Distal Biceps tendon

rupture

Rupture of the distal biceps tendon

is uncommon but seems to be

increasing. It occurs in men in their

forties to sixties, it is extremely rare

in females.

 It usually affects the dominant arm

and follows an injury where a

sudden increased load is placed on

the tendon while the muscle is

actively contracting.

 Most people think the biceps

muscle is the main muscle that

flexes your elbow. This is not the

case, the main elbow flexor is a deeper muscle (Brachialis). The biceps

muscle does provide some flexion strength but its main function is

powerful supination. It is important to differentiate a rupture of the

DISTAL biceps tendon (at the elbow) as opposed to a rupture of the

LONG head of biceps which happens at the shoulder.

 Anatomy

 The biceps muscle has two areas of attachment at the elbow:

Biceps tendon proper (distal) - This is the principal attachment, the

tendon attaches to a bony prominence on the radius called the

bicipital tuberosity. The biceps tendon proper may also have two

components to it, they both attach to the bicipital tuberosity.

Lacertus fibrosis (Bicipital aponeurosis) - The lacertus fibrosis is a

condensation of the forearm fascia, is less distinct than the biceps

tendon proper.

 The biceps is a weak flexor of the elbow, but a strong supinator. The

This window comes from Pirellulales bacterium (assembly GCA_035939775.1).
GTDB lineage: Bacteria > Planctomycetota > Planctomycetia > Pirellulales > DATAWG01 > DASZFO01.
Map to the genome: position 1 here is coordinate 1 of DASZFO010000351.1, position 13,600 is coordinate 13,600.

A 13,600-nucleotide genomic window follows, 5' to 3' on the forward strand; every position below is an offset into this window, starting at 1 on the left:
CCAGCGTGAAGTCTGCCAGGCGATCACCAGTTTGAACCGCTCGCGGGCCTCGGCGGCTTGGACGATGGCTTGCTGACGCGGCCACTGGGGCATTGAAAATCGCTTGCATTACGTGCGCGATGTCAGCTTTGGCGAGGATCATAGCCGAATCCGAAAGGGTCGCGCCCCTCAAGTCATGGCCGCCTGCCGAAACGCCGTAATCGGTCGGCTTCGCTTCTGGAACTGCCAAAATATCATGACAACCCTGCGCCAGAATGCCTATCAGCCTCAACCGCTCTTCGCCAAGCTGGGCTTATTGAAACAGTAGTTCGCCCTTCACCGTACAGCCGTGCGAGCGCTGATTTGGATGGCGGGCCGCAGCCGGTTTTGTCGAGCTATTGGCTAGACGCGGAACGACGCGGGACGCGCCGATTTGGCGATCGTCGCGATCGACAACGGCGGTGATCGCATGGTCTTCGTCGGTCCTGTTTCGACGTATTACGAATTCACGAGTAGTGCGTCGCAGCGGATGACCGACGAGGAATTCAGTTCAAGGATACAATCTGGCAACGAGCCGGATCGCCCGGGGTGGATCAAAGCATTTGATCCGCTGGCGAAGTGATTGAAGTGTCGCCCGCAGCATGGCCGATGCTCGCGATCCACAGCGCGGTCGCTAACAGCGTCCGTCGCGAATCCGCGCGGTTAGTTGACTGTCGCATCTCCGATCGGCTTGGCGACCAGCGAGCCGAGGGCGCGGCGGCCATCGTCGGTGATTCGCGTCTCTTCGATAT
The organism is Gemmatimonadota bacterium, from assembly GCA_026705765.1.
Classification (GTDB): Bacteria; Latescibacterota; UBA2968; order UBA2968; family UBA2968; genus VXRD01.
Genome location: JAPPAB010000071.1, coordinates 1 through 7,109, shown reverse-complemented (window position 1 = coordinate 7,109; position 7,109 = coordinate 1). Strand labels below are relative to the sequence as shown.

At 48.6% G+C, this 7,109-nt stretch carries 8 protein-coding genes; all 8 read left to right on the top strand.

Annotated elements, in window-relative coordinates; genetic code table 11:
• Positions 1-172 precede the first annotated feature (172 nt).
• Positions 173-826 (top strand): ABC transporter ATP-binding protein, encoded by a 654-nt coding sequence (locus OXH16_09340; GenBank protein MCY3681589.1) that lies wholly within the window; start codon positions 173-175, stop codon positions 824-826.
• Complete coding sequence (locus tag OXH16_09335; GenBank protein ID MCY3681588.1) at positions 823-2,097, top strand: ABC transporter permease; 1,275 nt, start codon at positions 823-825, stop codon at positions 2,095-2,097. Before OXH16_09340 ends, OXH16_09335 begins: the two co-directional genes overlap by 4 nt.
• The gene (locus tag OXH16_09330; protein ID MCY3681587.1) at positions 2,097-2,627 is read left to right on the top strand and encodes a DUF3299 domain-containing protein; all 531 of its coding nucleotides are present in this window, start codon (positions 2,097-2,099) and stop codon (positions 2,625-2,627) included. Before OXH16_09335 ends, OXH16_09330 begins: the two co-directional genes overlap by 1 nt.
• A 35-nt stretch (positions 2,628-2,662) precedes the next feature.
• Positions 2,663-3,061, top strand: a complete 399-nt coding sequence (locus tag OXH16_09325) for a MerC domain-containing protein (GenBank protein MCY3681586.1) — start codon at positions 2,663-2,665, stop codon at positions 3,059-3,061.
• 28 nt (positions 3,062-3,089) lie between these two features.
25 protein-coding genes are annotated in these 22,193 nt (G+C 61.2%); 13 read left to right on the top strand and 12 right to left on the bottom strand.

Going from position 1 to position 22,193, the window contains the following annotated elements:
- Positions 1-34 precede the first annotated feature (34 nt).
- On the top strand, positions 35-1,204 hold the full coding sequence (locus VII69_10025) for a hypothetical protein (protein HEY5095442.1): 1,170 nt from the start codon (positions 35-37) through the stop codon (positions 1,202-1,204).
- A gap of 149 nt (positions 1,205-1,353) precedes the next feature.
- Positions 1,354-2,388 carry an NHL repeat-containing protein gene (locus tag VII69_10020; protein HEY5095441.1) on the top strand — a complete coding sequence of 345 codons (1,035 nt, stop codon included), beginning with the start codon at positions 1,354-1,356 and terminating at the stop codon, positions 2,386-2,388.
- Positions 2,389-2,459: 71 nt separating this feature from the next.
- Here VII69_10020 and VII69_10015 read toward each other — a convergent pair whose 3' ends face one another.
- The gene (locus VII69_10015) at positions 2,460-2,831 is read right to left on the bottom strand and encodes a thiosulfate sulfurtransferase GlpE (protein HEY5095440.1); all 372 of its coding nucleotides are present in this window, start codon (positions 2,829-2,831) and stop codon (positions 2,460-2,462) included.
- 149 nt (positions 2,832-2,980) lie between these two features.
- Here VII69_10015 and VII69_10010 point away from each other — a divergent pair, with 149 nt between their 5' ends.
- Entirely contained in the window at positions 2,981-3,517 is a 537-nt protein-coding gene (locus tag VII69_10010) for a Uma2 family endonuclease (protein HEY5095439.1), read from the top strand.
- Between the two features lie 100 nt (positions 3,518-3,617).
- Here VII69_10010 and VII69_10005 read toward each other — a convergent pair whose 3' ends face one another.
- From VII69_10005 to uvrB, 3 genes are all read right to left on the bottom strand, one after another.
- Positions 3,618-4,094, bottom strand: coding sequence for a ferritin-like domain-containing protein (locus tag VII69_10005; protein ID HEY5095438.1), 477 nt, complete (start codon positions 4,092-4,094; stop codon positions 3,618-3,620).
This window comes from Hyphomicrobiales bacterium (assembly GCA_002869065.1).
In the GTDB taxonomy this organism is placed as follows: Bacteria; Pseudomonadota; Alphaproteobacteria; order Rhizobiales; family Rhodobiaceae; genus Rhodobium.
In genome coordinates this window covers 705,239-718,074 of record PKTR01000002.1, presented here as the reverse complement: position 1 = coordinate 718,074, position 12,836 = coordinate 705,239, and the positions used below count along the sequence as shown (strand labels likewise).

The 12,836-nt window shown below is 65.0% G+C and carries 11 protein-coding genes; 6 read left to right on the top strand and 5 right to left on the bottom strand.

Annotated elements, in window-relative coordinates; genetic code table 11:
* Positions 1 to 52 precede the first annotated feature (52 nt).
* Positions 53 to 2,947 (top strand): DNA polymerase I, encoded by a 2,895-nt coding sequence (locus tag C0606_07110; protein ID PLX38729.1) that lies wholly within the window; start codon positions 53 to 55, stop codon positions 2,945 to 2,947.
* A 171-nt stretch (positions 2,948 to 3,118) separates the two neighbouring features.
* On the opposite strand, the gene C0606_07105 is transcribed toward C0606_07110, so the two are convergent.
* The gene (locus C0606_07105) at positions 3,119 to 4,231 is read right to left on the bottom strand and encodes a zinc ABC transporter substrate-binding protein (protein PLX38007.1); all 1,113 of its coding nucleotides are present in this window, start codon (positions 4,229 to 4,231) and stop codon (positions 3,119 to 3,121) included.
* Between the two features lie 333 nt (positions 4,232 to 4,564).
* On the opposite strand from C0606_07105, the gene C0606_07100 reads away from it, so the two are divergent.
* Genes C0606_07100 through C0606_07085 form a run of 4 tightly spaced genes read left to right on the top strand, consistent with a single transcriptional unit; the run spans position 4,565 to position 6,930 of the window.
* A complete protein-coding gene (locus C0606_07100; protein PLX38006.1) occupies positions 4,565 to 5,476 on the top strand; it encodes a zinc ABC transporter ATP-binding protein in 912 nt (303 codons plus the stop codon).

nerve supply is via the musculocutaneous nerve, this nerve ends in a

branch called the Lateral antebrachial cutaneous nerve (LABCN), this

supplies sensation to the lateral side of the forearm. 

 This is important as injury to the tendon and retraction of  the muscle

may pull on this nerve, leading to pins and needles and pain radiating

down the lateral aspect of the forearm.

 Diagnosis

 The diagnosis may be missed as the elbow can still flex/ extend and

pronation and supination is still possible using other muscles.

 The history/ story is important, loading the flexed elbow and suddenly

feeling something snap in the elbow. Followed by pain and swelling

around the front of the elbow. Occasionally pain and tingling/ numbness

might radiate down the forearm as one of the nerves in the elbow may

be involved.

 Bruising around the elbow and forearm may develop/ come out over a

few days.

 A distinct tendon is no longer felt in the front of the elbow and the

biceps muscle may bunch up.

 It is possible to only tear part of the tendon and part of the biceps

muscle attachment may remain intact (lacertus fibrosis). This may limit

the amount the biceps bunches up.

 Xrays of the elbow are often normal, but required to ensure no fracture

and no bony abnormalities of the radius.

 An Ultrasound or MRI scan may be required if the history and physical

examination are not classic.

 Several variations of injury exist:

Complete rupture of biceps tendon and lacertus fibrosis

Complete rupture of biceps tendon, leaving lacertus fibrosis intact

Partial rupture of the biceps tendon

Rupture of musculotendinous junction (here the muscle tears off

the tendon as opposed to the tendon pulling off the bone)

 Treatment

 There are two treatment options:

Non operative

Operative

 As is the case with quite a lot of upper limb trauma there is no universal

treatment for everyone.